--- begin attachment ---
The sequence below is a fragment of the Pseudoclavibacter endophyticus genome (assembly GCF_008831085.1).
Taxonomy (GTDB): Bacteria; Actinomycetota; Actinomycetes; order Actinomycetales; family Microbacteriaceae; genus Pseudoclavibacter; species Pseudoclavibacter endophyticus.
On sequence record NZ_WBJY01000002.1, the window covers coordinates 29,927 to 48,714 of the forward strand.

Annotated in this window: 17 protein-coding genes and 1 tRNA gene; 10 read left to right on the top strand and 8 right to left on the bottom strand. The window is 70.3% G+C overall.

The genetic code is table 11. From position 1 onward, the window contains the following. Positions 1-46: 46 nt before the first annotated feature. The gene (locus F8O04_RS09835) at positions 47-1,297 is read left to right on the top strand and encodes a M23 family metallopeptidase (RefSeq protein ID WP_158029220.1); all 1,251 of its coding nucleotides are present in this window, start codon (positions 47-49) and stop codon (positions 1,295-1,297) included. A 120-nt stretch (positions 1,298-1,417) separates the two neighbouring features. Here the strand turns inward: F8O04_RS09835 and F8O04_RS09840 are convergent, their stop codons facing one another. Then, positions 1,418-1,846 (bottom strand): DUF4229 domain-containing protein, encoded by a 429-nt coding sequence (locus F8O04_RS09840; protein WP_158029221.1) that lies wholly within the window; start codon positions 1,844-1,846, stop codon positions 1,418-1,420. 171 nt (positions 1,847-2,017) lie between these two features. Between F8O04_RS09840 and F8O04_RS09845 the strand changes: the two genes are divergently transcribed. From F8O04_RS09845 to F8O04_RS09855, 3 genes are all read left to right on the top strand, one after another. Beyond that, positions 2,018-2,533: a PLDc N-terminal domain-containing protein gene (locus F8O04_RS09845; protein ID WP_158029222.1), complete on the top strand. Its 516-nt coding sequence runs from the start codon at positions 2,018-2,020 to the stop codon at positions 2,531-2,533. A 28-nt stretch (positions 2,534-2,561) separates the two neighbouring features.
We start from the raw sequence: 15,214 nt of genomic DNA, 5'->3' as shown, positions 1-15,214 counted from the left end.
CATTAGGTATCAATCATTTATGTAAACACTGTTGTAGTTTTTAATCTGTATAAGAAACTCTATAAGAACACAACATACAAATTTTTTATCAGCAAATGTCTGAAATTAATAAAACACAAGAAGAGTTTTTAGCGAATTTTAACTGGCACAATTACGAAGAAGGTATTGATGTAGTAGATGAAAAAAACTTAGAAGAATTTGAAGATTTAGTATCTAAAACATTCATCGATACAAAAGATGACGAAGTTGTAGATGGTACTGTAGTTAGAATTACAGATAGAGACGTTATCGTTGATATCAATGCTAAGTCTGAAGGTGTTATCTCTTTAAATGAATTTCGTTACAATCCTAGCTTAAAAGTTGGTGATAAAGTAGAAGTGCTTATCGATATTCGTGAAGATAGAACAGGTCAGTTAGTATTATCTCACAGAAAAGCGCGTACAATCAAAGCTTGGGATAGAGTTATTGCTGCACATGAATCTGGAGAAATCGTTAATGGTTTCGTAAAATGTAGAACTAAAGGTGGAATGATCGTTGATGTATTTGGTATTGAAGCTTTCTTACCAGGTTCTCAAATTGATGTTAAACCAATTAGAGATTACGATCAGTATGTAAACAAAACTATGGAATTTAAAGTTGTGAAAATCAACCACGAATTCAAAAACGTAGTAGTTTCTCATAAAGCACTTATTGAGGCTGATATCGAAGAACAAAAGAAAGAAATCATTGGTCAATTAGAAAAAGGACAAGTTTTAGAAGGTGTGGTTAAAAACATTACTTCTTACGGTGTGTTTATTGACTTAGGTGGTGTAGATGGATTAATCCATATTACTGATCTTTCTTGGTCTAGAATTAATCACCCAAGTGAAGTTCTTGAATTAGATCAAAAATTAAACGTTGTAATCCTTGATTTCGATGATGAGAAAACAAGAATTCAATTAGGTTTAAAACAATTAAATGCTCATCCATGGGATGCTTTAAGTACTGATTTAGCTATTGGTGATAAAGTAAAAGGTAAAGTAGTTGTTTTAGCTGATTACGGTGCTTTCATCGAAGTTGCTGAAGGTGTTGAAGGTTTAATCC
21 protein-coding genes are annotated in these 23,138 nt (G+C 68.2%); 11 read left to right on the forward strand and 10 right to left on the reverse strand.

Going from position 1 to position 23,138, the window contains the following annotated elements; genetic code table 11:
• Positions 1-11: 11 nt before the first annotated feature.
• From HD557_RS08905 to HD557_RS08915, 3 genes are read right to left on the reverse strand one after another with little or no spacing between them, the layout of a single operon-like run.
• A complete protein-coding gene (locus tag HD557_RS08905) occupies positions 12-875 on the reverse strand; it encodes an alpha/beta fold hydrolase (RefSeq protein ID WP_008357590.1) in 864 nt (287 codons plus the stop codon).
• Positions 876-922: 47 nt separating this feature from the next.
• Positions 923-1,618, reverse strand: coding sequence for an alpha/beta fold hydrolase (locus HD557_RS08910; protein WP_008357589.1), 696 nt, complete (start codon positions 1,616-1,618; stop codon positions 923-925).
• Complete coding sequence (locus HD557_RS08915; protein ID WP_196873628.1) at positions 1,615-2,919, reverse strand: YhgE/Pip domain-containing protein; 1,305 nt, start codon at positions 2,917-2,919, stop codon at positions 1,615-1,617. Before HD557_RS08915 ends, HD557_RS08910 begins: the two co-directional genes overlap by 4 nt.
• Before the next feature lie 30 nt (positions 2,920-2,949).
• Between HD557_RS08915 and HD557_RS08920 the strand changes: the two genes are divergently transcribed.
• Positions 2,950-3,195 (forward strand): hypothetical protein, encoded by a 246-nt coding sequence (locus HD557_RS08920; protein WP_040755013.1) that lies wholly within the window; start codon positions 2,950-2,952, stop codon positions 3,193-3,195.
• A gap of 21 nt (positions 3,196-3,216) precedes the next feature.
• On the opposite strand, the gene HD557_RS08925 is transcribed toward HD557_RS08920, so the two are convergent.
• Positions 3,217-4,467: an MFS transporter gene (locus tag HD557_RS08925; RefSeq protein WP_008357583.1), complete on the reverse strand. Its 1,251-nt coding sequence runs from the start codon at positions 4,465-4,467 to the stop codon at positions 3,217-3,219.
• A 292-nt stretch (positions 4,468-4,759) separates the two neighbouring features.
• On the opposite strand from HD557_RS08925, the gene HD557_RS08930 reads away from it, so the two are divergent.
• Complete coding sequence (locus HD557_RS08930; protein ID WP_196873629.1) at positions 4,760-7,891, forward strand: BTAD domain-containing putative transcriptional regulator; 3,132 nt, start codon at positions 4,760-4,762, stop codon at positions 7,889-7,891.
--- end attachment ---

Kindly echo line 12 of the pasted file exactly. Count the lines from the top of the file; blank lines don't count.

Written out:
• A complete protein-coding gene (locus tag HD557_RS08905) occupies positions 12-875 on the reverse strand; it encodes an alpha/beta fold hydrolase (RefSeq protein ID WP_008357590.1) in 864 nt (287 codons plus the stop codon).